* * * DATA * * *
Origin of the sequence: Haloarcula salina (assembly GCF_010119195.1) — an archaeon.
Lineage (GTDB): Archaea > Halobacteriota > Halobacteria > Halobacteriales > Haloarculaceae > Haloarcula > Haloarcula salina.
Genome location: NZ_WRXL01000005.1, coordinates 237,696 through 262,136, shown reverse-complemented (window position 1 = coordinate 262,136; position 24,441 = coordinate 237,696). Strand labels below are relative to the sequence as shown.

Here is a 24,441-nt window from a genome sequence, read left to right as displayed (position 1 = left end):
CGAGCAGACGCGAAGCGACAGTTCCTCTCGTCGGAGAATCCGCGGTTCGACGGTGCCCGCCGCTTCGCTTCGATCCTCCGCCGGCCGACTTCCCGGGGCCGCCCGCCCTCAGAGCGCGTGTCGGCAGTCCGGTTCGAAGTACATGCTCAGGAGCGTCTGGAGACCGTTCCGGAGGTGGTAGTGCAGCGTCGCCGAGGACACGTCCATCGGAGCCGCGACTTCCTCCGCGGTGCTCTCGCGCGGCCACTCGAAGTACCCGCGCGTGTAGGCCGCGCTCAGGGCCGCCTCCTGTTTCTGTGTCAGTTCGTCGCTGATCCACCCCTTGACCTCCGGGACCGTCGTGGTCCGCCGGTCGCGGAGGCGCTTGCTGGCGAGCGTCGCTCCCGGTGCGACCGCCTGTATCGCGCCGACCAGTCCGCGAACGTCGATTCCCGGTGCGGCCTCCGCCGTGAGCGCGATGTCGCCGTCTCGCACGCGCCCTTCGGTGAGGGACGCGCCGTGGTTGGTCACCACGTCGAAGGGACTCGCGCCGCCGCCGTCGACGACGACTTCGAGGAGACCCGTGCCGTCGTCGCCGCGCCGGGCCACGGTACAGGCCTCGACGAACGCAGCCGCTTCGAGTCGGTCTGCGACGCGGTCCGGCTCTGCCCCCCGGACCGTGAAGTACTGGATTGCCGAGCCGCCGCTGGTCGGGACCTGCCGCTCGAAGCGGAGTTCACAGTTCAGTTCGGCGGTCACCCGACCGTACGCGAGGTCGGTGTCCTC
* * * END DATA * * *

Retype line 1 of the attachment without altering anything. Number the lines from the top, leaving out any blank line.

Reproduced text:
Origin of the sequence: Haloarcula salina (assembly GCF_010119195.1) — an archaeon.